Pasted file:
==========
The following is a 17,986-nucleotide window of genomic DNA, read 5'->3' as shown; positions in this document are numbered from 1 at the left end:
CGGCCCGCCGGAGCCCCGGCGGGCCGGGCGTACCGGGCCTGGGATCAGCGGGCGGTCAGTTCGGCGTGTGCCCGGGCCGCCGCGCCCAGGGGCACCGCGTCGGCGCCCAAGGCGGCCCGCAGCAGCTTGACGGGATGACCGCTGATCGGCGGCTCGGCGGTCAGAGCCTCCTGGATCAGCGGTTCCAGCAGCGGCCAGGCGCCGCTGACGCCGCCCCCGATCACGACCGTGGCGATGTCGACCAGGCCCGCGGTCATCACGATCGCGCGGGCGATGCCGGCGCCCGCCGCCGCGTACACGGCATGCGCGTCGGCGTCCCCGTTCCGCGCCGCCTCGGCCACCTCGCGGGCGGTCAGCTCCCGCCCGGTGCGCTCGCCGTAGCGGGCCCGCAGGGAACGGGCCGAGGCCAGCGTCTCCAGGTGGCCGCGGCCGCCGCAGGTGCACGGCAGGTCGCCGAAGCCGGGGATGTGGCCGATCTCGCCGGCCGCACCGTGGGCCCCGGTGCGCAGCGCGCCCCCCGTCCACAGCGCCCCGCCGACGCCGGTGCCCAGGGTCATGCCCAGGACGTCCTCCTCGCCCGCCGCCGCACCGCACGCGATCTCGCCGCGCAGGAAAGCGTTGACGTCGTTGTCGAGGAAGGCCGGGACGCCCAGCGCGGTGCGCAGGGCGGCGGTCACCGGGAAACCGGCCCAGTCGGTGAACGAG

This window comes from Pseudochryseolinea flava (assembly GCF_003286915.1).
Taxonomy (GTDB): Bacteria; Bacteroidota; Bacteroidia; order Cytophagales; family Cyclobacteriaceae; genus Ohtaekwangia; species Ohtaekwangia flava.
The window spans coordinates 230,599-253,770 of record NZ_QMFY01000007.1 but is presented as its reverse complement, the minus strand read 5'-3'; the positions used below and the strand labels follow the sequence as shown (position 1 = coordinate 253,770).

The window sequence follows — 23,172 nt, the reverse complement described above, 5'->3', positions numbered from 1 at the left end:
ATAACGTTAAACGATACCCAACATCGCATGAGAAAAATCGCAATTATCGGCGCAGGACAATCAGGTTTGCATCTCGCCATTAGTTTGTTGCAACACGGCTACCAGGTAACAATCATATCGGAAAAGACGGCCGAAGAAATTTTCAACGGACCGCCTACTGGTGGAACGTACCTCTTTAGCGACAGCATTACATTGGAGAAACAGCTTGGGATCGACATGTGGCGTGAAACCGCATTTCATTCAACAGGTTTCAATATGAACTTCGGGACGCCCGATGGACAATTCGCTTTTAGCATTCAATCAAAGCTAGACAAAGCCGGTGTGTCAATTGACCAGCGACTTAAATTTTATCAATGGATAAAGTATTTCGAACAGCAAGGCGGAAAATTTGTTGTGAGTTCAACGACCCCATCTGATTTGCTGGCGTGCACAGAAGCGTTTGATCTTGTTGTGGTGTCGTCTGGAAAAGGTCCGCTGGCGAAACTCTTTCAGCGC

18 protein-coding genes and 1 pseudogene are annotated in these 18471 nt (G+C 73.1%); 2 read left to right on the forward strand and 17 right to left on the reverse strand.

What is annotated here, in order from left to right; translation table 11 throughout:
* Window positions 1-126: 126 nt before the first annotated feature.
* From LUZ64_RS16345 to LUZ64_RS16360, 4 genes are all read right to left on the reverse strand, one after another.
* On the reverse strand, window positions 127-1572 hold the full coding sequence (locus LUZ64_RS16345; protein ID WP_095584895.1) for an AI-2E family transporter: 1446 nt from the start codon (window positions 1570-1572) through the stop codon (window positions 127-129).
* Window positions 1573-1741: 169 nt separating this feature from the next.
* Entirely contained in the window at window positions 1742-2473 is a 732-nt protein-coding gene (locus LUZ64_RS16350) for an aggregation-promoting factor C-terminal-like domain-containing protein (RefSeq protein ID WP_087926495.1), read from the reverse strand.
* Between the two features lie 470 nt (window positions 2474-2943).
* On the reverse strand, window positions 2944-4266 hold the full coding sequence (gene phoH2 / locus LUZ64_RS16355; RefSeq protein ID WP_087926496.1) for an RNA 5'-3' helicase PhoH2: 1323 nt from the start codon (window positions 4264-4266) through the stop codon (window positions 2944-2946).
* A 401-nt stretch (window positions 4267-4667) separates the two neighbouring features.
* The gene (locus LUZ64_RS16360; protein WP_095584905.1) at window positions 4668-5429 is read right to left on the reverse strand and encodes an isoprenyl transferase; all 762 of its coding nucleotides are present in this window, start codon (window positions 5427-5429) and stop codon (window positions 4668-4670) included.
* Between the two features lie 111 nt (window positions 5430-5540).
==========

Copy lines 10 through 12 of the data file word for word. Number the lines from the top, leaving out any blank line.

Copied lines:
* Window positions 1-126: 126 nt before the first annotated feature.
* From LUZ64_RS16345 to LUZ64_RS16360, 4 genes are all read right to left on the reverse strand, one after another.
* On the reverse strand, window positions 127-1572 hold the full coding sequence (locus LUZ64_RS16345; protein ID WP_095584895.1) for an AI-2E family transporter: 1446 nt from the start codon (window positions 1570-1572) through the stop codon (window positions 127-129).